To prepare for his role as studio head Walt Disney in "Saving Mr. Banks," a new film about Disney's efforts to persuade prickly author P.L. Travers to make her "Mary Poppins" novels into a movie musical, Tom Hanks did considerable research into Disney's life, including visiting the Walt Disney Family Museum in San Francisco.
At a recent installment of the Envelope Screening Series, Hanks talked about how biographical details about Disney helped illuminate his performance.
Disney came from "a very tight family," Hanks said. "A very Midwestern farming [family]. His father could not get any sort of career going, so it was a very hardscrabble life.… It was a tough life, but one that [Disney] felt secure in, in all ways but the financial one, I think."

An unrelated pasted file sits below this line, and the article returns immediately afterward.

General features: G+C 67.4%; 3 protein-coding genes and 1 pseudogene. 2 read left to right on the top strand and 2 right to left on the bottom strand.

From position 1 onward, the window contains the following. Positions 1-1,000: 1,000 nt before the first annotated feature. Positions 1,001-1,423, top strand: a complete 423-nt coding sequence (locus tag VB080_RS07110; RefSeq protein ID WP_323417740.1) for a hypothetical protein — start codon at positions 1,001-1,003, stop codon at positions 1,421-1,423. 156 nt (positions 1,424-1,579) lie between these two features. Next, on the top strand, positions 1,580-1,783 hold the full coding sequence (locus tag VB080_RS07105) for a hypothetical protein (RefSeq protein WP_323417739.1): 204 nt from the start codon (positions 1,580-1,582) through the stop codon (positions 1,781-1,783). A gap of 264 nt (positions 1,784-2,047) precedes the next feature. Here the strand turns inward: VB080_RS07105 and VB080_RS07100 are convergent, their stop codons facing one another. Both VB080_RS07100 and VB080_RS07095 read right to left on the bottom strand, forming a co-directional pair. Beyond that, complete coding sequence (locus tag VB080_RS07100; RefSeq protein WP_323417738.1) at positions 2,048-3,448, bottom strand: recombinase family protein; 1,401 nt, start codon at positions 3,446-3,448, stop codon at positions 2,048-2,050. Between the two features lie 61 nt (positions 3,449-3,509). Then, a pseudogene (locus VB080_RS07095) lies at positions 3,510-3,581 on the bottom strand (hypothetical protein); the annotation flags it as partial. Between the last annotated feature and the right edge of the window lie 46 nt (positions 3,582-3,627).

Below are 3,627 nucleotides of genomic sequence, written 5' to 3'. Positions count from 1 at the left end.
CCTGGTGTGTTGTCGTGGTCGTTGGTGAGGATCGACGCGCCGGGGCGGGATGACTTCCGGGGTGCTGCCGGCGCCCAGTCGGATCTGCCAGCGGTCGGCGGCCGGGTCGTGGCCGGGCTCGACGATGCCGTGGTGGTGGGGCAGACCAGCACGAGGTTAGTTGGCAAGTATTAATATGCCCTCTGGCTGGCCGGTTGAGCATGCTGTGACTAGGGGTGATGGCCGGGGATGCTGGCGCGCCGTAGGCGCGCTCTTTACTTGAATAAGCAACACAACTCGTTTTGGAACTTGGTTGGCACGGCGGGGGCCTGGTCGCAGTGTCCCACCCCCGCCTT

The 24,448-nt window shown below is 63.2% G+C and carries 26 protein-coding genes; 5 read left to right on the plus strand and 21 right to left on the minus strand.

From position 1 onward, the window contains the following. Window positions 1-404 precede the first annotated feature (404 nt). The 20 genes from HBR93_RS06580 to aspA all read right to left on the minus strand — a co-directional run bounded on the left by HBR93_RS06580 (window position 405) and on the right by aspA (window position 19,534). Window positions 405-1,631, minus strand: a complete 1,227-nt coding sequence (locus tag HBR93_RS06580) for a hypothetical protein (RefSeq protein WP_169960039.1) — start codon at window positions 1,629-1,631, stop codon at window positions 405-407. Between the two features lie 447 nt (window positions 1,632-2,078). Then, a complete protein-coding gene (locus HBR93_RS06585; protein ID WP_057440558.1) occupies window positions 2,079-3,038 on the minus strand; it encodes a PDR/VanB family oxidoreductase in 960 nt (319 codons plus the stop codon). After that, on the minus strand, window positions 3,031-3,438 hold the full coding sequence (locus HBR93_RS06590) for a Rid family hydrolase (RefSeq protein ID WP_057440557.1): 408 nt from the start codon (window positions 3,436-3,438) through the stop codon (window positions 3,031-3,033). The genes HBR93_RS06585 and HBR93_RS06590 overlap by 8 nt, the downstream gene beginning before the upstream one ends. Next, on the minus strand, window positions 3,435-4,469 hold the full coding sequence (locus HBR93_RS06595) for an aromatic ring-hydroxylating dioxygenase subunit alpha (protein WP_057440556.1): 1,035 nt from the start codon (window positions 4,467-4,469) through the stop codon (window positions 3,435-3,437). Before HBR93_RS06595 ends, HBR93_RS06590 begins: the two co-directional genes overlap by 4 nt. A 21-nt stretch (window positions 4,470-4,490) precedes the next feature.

He added, "I think there's a definitive reason why so many of the movies that Walt Disney really poured himself into [are] about creating a perfect yesteryear: Whether it's 'Pinnochio' or [the theme park attraction] Main Street, USA, it's a version of the joy I think that he always found, both in his imagination and the world that he lived in, and also the books that he read."
Disney remained close with his parents and his siblings throughout his life and had "a very different sort of family from what P.L. Travers came from," Hanks said.
Indeed, Travers' unresolved family issues from her past, including her relationship with her charming but alcohol-dependent father, drive much of the film. Colin Farrell, who plays Travers' father, described the father-daughter relationship as "probably one that was very gentle and very beautiful, and also very destructive and very painful, and cut a deep canyon into her heart that then became that distressed, seemingly megalomaniacal but just broken, fearful child in the body of a very erudite, very strong-willed woman later on in life."
For more from the cast and crew of "Saving Mr. Banks," watch the full clip above, and check back for daily highlights.
ALSO:Copyright © 2015, The Baltimore Sun